This stricter regulation has prompted startups to leave for the likes of more crypto-friendly Dubai, including global exchange Binance which recently withdrew an application to register in Singapore, instead setting up an office in the UAE.

The economic risks of not moving fast enough are also shown in the UK, where despite government plans for crypto growth there’s been significant criticism of its regulator, the FCA, for being too slow in processing crypto license applications to allow crypto startups to operate.

So, while I believe South Korea is likely to try to be more open, it’s going to be a tricky path to walk to keep all the different segments onboard, from crypto industry stakeholders to expectant younger investors. The ‘proof is in the pudding’ as they say, because while the incoming government might talk about plans to legalize ICOs it may in the fine print only be available to people who have say $1 million in assets.

However, on a more optimistic note, I do agree with crypto commentators such as Anthony Pompliano that South Korea’s crypto plans are potentially a significant step on the world stage. Yoon Suk-yeol is the first head of state from a major economy that says it plans to take crypto really seriously, including protecting the public; however, it’s also worth noting that outlined plans to set up a dedicated government agency for crypto and NFTs did not make it into the final copy of his campaign pledges.

Speaking recently in Korea on the same platform with a member of the People’s Power Party, I said that crypto and blockchain was the future. We now have to wait and see how well that promise and potential is delivered.

 

Original Source: https://cryptoslate.com/op-ed-south-koreas-new-president-aims-to-take-crypto-to-the-next-level/

Anndy Lian is an early blockchain adopter and experienced serial entrepreneur who is known for his work in the government sector. He is a best selling book author “Blockchain Revolution 2030”.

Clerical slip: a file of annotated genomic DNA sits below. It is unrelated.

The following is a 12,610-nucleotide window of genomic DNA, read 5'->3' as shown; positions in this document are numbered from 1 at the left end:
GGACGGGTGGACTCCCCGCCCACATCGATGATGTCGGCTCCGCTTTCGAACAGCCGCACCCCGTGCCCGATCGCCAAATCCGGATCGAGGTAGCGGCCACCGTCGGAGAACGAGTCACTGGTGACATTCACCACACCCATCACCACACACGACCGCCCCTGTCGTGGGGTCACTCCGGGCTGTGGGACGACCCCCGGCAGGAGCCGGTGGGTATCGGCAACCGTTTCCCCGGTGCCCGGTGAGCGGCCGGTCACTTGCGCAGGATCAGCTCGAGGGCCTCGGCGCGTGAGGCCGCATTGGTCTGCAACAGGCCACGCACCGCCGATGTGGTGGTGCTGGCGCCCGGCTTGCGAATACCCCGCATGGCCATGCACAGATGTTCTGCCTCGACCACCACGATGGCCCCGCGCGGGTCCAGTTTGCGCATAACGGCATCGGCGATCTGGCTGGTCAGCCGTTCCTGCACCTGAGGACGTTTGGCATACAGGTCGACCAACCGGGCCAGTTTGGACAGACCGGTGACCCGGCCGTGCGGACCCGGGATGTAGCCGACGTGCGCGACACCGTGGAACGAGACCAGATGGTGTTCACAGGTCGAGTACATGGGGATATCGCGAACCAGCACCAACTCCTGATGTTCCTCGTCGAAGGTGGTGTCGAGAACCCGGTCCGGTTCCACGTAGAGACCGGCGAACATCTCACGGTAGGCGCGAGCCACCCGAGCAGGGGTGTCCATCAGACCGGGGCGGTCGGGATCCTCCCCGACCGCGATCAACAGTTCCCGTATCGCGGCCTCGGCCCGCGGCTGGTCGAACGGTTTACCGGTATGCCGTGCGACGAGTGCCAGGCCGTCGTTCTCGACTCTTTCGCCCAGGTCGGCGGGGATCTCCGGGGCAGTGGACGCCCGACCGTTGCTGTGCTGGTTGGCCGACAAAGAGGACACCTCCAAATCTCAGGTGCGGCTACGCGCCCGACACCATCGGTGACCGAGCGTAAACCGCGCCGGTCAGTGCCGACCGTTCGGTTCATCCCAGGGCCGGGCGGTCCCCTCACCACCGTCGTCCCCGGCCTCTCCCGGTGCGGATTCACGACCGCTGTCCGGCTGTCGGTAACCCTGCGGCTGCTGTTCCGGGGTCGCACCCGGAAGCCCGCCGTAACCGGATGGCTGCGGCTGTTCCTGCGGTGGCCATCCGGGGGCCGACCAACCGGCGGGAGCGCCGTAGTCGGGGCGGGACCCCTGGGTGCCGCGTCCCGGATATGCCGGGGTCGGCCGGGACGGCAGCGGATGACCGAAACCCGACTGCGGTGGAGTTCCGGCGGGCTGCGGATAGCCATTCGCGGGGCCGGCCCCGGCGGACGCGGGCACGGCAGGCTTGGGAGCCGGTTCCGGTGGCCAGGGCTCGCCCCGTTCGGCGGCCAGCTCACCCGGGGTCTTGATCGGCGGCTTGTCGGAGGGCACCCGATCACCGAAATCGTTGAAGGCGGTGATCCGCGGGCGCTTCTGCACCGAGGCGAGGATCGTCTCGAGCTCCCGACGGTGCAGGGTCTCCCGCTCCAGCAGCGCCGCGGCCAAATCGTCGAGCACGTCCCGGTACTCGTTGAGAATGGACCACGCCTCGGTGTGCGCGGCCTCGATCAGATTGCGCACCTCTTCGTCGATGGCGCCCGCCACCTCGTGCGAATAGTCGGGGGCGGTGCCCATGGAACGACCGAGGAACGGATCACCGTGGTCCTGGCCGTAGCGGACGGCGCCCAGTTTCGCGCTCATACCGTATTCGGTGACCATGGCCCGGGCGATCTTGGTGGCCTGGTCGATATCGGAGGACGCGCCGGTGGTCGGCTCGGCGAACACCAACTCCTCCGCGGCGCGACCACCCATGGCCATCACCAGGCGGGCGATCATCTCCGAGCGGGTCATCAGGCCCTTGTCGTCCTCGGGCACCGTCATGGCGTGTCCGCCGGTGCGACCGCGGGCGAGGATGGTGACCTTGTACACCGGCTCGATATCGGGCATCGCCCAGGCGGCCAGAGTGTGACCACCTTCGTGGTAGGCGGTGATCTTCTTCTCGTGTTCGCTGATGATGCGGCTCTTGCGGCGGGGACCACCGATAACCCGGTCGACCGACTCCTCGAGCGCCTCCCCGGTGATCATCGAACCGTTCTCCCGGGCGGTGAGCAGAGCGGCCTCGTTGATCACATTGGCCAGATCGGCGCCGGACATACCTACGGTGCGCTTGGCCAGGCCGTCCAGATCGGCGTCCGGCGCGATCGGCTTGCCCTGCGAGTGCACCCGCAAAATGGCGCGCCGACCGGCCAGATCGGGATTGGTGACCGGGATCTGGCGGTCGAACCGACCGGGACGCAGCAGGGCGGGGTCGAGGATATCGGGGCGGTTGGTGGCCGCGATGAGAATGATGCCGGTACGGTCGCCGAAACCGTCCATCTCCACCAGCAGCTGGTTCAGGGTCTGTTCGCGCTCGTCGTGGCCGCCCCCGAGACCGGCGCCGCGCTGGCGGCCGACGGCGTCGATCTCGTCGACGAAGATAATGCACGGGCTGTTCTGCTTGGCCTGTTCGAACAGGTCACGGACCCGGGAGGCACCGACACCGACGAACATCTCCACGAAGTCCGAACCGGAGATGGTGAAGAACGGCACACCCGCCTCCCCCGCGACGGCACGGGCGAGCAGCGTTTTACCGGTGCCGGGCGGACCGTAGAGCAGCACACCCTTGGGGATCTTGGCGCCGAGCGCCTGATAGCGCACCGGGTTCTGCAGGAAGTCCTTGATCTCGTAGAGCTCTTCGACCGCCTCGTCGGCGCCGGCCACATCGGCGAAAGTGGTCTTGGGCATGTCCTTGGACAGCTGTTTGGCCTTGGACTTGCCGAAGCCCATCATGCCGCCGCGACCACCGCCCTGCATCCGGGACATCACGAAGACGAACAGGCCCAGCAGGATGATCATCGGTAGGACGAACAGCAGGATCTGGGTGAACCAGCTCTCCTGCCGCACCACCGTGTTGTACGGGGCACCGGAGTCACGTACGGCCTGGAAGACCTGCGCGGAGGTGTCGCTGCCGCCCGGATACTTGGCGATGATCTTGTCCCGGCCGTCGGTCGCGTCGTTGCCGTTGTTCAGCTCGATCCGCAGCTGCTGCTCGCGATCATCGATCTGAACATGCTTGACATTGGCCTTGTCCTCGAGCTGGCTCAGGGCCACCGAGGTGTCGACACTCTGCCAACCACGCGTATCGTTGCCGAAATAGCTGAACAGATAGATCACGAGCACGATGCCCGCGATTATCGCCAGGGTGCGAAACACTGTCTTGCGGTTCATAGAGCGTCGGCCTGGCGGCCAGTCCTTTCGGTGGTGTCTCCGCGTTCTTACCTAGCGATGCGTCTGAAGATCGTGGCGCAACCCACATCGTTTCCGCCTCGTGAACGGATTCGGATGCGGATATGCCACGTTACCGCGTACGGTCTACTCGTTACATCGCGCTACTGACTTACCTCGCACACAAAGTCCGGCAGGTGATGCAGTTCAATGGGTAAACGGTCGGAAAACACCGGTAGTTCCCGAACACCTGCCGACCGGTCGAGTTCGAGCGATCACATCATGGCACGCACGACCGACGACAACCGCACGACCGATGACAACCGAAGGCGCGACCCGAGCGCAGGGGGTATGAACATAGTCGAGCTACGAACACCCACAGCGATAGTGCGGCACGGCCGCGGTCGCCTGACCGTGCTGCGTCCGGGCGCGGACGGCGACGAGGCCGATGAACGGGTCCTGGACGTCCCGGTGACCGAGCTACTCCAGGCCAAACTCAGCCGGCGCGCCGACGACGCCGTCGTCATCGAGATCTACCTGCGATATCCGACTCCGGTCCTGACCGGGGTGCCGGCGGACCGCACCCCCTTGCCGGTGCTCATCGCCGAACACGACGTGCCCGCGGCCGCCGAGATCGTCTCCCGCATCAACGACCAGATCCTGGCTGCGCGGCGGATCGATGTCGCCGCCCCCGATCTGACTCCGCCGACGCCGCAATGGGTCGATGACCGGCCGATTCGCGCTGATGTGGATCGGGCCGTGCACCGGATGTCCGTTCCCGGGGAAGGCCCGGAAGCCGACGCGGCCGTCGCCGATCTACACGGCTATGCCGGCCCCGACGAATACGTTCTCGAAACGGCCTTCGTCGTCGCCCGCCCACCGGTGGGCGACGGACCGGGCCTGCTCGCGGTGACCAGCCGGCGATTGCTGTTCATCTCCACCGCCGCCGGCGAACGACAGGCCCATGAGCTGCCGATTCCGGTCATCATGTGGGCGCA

Currently, he is appointed as the Chief Digital Advisor at Mongolia Productivity Organization, championing national digitization. Prior to his current appointments, he was the Chairman of BigONE Exchange, a global top 30 ranked crypto spot exchange and was also the Advisory Board Member for Hyundai DAC, the blockchain arm of South Korea’s largest car manufacturer Hyundai Motor Group. Lian played a pivotal role as the Blockchain Advisor for Asian Productivity Organisation (APO), an intergovernmental organization committed to improving productivity in the Asia-Pacific region.

An avid supporter of incubating start-ups, Anndy has also been a private investor for the past eight years. With a growth investment mindset, Anndy strategically demonstrates this in the companies he chooses to be involved with. He believes that what he is doing through blockchain technology currently will revolutionise and redefine traditional businesses. He also believes that the blockchain industry has to be “redecentralised”.

j j j

Op-ed: Bitcoin Dominance and What It Really Means for the Crypto Market

Op-ed: Bitcoin Dominance and What It Really Means for the Crypto Market

When Bitcoin first came on the scene a decade ago, it was the only cryptocurrency available. It had 100% of the crypto market share at the time. Until 2017, Bitcoin accounted for approximately 95% of the cryptocurrency sector’s market capitalization. The rise of altcoins such as Ethereum (ETH), Cardano (ADA), and Litecoin (LTC) has eroded Bitcoin’s market dominance. Despite the emergence of altcoins, Bitcoin continues to account for over 70% of the cryptocurrency market until January 2021, when its relative dominance has declined. This is despite reaching an all-time high in April of $64,000 and the price of Bitcoin rising to a new all-time high of $66,000 on October 20, boosted by news that the first Bitcoin ETF. The general rule is that when BTC dominance goes up, altcoins lose value against BTC. And when BTC dominance goes down, they gain value. So, is this well-known trend changing in 2021?

Why is Bitcoin still so dominant?